Used OSB on my first shop floor. Believe me, that won't be money saved. OSB has a tendency to sliver and splinter -- not so much fun when you are reaching under that bench for the part you dropped. It also seems to have a much higher proportion of binder that outgasses really badly for quite a long time. Even after 4 years, our son would say, "you smell like the shop" when I would come inside (and it wasn't cedar he was smelling).

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If you're going to be dumb, you better be tough

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Seems everybody is of one mind on OSB. Thanks, may look at underlayment, but maybe not, too. Just use plywood, and be done.
Thanks for the imput
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Just plywood and be done.
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My shop is (maybe) unique. I dug out under my back deck and laid in some concrete piers and built up a floor (treated framing and 3/4" ply decking) on it. Then I built walls around and corrugated plastic roofing under the deck. It's small and crowded but it does what I need (for now). The roof/ceiling situation is a little iffy. After having been there for 15 years (and about 2 years of little use), the floor got a little saggy and then finally one day as I walked through, my foot went through the floor. Apparently, I hadn't kept the floor as swept as I should have and moisture collected in the layer of sawdust (esp. under the table saw). Sawdust and moisture are an invitation for rot. Plywood lasted for as long as it did. OSB would surely have lasted for much less. I redid the floor this summer and put down 5/4 treated deck boards. It was expensive (actually about the same as 3/4 ply would have been), but it will *never* rot (well, not in my lifetime).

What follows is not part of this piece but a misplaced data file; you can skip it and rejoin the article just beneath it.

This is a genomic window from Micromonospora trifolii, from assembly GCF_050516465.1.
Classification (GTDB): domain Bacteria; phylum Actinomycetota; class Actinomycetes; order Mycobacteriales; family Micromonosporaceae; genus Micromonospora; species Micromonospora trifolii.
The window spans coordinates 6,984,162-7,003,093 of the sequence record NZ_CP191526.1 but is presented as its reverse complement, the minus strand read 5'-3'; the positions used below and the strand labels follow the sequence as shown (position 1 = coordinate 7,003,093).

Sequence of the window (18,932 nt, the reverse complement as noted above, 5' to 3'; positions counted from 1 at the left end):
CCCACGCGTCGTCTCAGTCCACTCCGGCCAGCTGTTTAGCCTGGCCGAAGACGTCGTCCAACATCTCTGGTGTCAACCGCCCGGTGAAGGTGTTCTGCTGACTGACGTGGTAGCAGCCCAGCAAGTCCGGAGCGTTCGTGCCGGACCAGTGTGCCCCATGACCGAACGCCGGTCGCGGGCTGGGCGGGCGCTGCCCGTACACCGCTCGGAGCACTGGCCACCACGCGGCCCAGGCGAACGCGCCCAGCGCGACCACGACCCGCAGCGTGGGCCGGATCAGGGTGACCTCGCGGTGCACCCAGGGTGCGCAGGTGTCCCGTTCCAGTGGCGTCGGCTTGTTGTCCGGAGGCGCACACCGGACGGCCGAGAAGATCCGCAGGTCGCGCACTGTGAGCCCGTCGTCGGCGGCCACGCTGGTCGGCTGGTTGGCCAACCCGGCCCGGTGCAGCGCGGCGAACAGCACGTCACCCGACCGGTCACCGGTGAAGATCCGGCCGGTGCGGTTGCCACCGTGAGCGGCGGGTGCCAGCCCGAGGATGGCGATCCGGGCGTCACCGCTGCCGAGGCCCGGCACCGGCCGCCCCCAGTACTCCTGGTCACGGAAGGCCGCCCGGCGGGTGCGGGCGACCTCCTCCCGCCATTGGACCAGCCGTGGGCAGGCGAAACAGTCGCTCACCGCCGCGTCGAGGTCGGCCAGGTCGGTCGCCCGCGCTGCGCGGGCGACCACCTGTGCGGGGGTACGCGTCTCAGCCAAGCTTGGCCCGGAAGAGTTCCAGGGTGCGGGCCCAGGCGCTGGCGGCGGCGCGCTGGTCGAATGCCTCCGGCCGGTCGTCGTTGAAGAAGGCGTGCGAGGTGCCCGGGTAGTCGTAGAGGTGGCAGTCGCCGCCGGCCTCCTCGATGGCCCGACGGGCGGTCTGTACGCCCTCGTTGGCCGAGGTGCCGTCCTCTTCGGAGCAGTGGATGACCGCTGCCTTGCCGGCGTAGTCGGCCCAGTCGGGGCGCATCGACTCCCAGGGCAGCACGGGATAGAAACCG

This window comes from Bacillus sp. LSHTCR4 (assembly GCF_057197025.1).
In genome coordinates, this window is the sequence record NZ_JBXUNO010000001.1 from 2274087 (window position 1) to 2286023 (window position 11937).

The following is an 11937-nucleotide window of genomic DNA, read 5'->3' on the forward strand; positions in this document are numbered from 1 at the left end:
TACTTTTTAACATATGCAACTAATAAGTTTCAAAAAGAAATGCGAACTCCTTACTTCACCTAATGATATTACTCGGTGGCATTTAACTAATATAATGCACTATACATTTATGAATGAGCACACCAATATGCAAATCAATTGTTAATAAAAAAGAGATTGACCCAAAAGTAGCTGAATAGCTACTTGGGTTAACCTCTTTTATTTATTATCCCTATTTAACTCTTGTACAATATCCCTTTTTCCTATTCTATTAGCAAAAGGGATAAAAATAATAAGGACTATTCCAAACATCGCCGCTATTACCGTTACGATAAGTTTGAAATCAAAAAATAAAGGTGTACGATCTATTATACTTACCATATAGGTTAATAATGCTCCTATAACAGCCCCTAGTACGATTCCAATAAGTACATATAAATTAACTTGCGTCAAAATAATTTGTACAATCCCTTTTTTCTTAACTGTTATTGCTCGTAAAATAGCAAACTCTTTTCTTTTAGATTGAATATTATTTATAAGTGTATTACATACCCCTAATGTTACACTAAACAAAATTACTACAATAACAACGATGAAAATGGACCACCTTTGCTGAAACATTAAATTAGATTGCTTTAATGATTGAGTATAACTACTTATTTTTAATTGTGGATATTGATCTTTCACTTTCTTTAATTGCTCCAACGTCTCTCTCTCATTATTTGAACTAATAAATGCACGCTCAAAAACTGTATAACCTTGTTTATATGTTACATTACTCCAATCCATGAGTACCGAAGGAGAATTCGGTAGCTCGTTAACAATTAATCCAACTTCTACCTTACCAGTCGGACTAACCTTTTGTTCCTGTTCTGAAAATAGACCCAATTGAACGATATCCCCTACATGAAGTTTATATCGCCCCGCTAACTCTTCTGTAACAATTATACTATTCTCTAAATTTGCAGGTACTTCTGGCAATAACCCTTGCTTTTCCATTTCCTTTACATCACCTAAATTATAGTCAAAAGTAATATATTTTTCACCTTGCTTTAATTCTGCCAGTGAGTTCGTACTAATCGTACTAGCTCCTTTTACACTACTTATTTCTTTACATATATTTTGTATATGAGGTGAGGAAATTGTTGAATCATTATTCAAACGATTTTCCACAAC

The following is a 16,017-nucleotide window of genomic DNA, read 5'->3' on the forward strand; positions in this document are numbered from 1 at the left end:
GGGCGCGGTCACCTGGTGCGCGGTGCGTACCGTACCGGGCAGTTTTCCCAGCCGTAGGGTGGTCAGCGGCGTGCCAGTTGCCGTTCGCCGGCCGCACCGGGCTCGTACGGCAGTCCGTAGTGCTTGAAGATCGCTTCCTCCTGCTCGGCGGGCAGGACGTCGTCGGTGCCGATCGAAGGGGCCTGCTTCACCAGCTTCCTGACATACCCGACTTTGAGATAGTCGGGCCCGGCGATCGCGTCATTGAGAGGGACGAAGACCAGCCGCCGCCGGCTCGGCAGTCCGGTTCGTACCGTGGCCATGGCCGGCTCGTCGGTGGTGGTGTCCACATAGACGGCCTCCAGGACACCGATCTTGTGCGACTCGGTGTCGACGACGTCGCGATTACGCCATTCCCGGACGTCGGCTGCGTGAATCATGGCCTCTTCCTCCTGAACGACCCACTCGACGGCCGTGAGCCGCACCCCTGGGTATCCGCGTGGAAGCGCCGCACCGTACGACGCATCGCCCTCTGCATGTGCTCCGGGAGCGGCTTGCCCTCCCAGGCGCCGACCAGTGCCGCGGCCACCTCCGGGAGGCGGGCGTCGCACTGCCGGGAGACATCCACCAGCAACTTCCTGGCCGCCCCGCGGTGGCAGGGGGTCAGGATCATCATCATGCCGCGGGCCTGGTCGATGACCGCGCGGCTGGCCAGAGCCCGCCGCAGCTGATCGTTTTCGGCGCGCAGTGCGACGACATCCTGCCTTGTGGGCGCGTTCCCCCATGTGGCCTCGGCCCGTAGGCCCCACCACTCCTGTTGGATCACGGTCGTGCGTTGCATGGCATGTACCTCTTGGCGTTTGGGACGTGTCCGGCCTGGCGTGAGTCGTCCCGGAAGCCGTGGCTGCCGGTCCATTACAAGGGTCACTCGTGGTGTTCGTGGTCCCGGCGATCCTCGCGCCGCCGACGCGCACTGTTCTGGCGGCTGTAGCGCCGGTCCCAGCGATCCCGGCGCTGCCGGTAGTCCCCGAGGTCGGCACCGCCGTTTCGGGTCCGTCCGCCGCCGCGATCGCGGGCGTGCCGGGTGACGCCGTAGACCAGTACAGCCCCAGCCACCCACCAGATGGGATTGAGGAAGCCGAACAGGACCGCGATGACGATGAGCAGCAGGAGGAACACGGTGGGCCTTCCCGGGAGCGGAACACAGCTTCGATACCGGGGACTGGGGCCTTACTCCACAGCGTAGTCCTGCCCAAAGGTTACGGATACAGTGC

The point being, with as much work as redo-ing the floor was, the material expense is minor. Oh, and fwiw, I added dust collection and (so far at least) have kept right on top of cleaning.
Ed
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Used as roof decking it eventually sags. I'd say with any significant weight, you or your machinery, it will not be long before you have low spots between the supports.
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Where we have done room additions or had to replace subflooring that involved pier and beam framing (and thickness dimensions permitted) we have always tried to use Sturdi-floor plywood, a 1-1/16 inch thick tongue and groove plywood. Even on 24-inch centered floor trusses we have never encountered any sag. But, at $32/sheet (the last time we bought it 2006) it may not be in your budget though not that much more than 3/4 -inch BC "ply-good" (as our local Hispanics refer to plywood).
Dave in Houston
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Rick Samuel wrote:

The floor in my shop (17' x 25') is 3'4" OSB. No problems in ~6 years. The floor joists are on 12" centers and the humidity is around 20-25%. Don't know that I would trust it in high humidity situations though.     mahalo,     jo4hn